Do Not Go Gentle Into That Good Night (explication)

In the poem “Do Not Go Gentle Into That Good Night,” Dylan Thomas writes about facing death. Death is the adversary, against which one must fight. Thomas uses simile, metaphor, and diction to evoke powerful images that support this idea.
The theme of the poem is that one should enjoy life as long as possible, and not passively accept death’s arrival. In describing old age, Thomas says “Do not go gentle into that good night.” He then explores the contrast between the natural symbols of light and dark. Since they traditionally stand, respectively, for “good” and “bad,” night is a symbol of death, signaling an ending. It sequesters one away from the light.
Throughout the poem Thomas describes four types of men, who have lived four different lives, but in the end all want more of life. This is a universal wish among mankind. “Crying how bright their frail deeds might have danced” (7) implies that one may fight to live because he has not lived up to his potential. “Blind eyes could blaze like meteors” (14) shows that many men, facing death, suddenly realize that they could have had a much greater impact on the world. Even wise men, who realize that death is inevitable, are still not ready to sink into the uncertain darkness. The similes and metaphors paint life in brilliant light.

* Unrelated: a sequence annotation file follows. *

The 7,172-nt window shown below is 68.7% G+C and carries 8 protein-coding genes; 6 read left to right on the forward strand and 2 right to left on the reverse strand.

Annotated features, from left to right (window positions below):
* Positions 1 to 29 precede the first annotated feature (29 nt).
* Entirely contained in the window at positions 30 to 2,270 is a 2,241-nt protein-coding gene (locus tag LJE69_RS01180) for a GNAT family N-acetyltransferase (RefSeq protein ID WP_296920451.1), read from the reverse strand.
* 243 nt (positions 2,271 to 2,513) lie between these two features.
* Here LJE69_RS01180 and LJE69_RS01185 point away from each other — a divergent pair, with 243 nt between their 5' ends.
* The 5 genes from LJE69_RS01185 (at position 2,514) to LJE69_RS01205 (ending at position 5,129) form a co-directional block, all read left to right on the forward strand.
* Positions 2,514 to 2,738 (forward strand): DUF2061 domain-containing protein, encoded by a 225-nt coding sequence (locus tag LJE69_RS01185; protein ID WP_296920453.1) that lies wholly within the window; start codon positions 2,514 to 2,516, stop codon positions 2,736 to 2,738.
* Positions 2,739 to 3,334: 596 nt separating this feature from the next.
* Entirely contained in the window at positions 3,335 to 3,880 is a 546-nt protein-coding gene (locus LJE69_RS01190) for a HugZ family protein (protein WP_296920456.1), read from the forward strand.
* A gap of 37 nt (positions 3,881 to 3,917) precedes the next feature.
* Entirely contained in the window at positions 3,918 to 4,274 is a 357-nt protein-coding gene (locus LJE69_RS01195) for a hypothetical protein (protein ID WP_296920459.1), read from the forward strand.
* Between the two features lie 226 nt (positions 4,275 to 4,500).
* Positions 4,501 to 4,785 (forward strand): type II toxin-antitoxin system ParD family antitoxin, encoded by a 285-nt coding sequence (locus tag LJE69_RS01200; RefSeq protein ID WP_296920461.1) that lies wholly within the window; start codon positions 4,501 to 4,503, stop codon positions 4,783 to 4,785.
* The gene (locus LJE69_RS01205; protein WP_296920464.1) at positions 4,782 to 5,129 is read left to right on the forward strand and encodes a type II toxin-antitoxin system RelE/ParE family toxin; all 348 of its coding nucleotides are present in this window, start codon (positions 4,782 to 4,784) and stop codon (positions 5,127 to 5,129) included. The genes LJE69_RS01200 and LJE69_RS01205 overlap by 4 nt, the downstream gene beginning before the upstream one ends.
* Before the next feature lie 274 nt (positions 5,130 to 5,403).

The diction in this poem relies on repetition. After each example of men fighting against death, Thomas drives the poem along by reinforcing his point. Lines 1 and 3 appear alternately in stanzas 2-5 and repeat again in the last stanza. The aba format has a soothing rhythm that flows like the passage of time. In the final stanza he specifically addresses not the reader but his father. It is as if his father was formerly just one of the audience, but now is the sole member. The tone changes from an persuasive speech to a heartfelt plea.
Diction and figurative language are the key elements in this poem. They convey the emotion behind this piece, which is both a philosophical standpoint on death and an exhortation from son to father. While there are no great exclamations at any point, the quiet insistence with which he speaks cause the words to sink deeply into the soul.
Great for your first explication! Mention villianelle? 18/20